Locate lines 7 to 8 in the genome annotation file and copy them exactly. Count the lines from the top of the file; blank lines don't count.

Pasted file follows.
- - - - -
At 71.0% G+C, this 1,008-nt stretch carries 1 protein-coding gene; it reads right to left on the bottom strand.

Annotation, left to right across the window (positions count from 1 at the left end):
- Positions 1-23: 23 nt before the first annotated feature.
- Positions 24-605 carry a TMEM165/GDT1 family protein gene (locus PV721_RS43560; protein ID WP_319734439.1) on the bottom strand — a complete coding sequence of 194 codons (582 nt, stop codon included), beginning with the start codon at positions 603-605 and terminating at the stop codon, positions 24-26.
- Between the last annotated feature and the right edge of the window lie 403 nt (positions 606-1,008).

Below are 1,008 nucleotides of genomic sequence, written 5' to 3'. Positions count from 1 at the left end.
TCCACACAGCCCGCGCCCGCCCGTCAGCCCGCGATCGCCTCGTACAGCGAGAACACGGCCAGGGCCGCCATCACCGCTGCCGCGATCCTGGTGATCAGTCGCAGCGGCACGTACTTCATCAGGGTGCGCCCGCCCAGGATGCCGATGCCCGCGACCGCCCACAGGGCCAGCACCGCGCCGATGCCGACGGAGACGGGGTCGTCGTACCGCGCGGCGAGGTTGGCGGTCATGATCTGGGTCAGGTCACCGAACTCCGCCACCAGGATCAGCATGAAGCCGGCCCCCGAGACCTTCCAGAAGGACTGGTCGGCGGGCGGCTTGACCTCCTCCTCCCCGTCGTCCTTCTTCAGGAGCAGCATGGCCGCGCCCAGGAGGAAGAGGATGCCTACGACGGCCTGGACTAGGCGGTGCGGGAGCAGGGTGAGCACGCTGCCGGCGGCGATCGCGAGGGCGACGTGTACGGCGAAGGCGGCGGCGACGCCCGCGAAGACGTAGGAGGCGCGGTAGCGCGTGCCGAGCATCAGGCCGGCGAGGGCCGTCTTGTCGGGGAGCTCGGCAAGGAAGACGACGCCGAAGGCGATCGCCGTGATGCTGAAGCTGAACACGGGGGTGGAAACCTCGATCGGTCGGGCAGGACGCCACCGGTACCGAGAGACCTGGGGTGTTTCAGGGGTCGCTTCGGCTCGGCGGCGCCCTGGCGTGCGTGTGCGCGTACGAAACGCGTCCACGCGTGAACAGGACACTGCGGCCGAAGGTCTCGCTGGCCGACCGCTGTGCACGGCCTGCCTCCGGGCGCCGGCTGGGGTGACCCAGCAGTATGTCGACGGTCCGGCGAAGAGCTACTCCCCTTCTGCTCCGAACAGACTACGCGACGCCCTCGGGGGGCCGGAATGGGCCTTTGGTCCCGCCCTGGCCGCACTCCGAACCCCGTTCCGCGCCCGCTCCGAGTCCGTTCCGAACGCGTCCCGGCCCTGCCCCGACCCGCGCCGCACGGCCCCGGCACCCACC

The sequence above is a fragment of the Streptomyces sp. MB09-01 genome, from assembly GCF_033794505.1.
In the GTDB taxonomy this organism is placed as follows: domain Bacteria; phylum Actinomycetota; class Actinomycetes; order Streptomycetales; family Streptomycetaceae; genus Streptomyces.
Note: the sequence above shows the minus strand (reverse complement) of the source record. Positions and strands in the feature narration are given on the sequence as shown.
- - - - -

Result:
TCCACACAGCCCGCGCCCGCCCGTCAGCCCGCGATCGCCTCGTACAGCGAGAACACGGCCAGGGCCGCCATCACCGCTGCCGCGATCCTGGTGATCAGTCGCAGCGGCACGTACTTCATCAGGGTGCGCCCGCCCAGGATGCCGATGCCCGCGACCGCCCACAGGGCCAGCACCGCGCCGATGCCGACGGAGACGGGGTCGTCGTACCGCGCGGCGAGGTTGGCGGTCATGATCTGGGTCAGGTCACCGAACTCCGCCACCAGGATCAGCATGAAGCCGGCCCCCGAGACCTTCCAGAAGGACTGGTCGGCGGGCGGCTTGACCTCCTCCTCCCCGTCGTCCTTCTTCAGGAGCAGCATGGCCGCGCCCAGGAGGAAGAGGATGCCTACGACGGCCTGGACTAGGCGGTGCGGGAGCAGGGTGAGCACGCTGCCGGCGGCGATCGCGAGGGCGACGTGTACGGCGAAGGCGGCGGCGACGCCCGCGAAGACGTAGGAGGCGCGGTAGCGCGTGCCGAGCATCAGGCCGGCGAGGGCCGTCTTGTCGGGGAGCTCGGCAAGGAAGACGACGCCGAAGGCGATCGCCGTGATGCTGAAGCTGAACACGGGGGTGGAAACCTCGATCGGTCGGGCAGGACGCCACCGGTACCGAGAGACCTGGGGTGTTTCAGGGGTCGCTTCGGCTCGGCGGCGCCCTGGCGTGCGTGTGCGCGTACGAAACGCGTCCACGCGTGAACAGGACACTGCGGCCGAAGGTCTCGCTGGCCGACCGCTGTGCACGGCCTGCCTCCGGGCGCCGGCTGGGGTGACCCAGCAGTATGTCGACGGTCCGGCGAAGAGCTACTCCCCTTCTGCTCCGAACAGACTACGCGACGCCCTCGGGGGGCCGGAATGGGCCTTTGGTCCCGCCCTGGCCGCACTCCGAACCCCGTTCCGCGCCCGCTCCGAGTCCGTTCCGAACGCGTCCCGGCCCTGCCCCGACCCGCGCCGCACGGCCCCGGCACCCACC

The sequence above is a fragment of the Streptomyces sp. MB09-01 genome, from assembly GCF_033794505.1.